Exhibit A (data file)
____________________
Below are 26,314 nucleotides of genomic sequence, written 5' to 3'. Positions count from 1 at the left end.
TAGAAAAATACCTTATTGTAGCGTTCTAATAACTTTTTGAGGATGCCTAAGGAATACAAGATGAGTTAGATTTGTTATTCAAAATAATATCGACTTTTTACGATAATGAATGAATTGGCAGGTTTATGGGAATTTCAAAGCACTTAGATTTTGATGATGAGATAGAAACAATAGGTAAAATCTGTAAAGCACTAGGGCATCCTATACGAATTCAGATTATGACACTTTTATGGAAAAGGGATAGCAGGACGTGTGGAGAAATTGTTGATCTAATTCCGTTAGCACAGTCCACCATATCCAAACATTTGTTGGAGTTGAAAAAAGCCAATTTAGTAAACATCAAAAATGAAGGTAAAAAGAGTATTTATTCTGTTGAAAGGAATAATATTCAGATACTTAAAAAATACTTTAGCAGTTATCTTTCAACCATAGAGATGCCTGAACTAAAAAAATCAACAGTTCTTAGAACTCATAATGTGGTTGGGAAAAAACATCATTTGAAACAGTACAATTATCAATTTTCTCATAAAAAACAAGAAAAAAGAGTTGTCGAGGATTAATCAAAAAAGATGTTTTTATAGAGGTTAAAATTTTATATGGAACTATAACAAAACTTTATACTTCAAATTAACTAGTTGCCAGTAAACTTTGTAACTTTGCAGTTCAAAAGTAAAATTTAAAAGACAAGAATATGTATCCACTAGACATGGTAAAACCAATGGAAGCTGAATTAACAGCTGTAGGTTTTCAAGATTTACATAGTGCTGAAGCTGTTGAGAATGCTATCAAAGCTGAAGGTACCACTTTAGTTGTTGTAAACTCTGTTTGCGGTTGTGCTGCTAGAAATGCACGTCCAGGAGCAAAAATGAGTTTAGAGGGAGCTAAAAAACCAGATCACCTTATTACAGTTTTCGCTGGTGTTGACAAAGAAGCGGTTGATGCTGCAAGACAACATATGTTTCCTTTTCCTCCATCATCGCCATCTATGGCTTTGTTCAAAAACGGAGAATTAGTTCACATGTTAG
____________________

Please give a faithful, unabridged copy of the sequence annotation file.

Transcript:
Below are 26,314 nucleotides of genomic sequence, written 5' to 3'. Positions count from 1 at the left end.
TAGAAAAATACCTTATTGTAGCGTTCTAATAACTTTTTGAGGATGCCTAAGGAATACAAGATGAGTTAGATTTGTTATTCAAAATAATATCGACTTTTTACGATAATGAATGAATTGGCAGGTTTATGGGAATTTCAAAGCACTTAGATTTTGATGATGAGATAGAAACAATAGGTAAAATCTGTAAAGCACTAGGGCATCCTATACGAATTCAGATTATGACACTTTTATGGAAAAGGGATAGCAGGACGTGTGGAGAAATTGTTGATCTAATTCCGTTAGCACAGTCCACCATATCCAAACATTTGTTGGAGTTGAAAAAAGCCAATTTAGTAAACATCAAAAATGAAGGTAAAAAGAGTATTTATTCTGTTGAAAGGAATAATATTCAGATACTTAAAAAATACTTTAGCAGTTATCTTTCAACCATAGAGATGCCTGAACTAAAAAAATCAACAGTTCTTAGAACTCATAATGTGGTTGGGAAAAAACATCATTTGAAACAGTACAATTATCAATTTTCTCATAAAAAACAAGAAAAAAGAGTTGTCGAGGATTAATCAAAAAAGATGTTTTTATAGAGGTTAAAATTTTATATGGAACTATAACAAAACTTTATACTTCAAATTAACTAGTTGCCAGTAAACTTTGTAACTTTGCAGTTCAAAAGTAAAATTTAAAAGACAAGAATATGTATCCACTAGACATGGTAAAACCAATGGAAGCTGAATTAACAGCTGTAGGTTTTCAAGATTTACATAGTGCTGAAGCTGTTGAGAATGCTATCAAAGCTGAAGGTACCACTTTAGTTGTTGTAAACTCTGTTTGCGGTTGTGCTGCTAGAAATGCACGTCCAGGAGCAAAAATGAGTTTAGAGGGAGCTAAAAAACCAGATCACCTTATTACAGTTTTCGCTGGTGTTGACAAAGAAGCGGTTGATGCTGCAAGACAACATATGTTTCCTTTTCCTCCATCATCGCCATCTATGGCTTTGTTCAAAAACGGAGAATTAGTTCACATGTTAG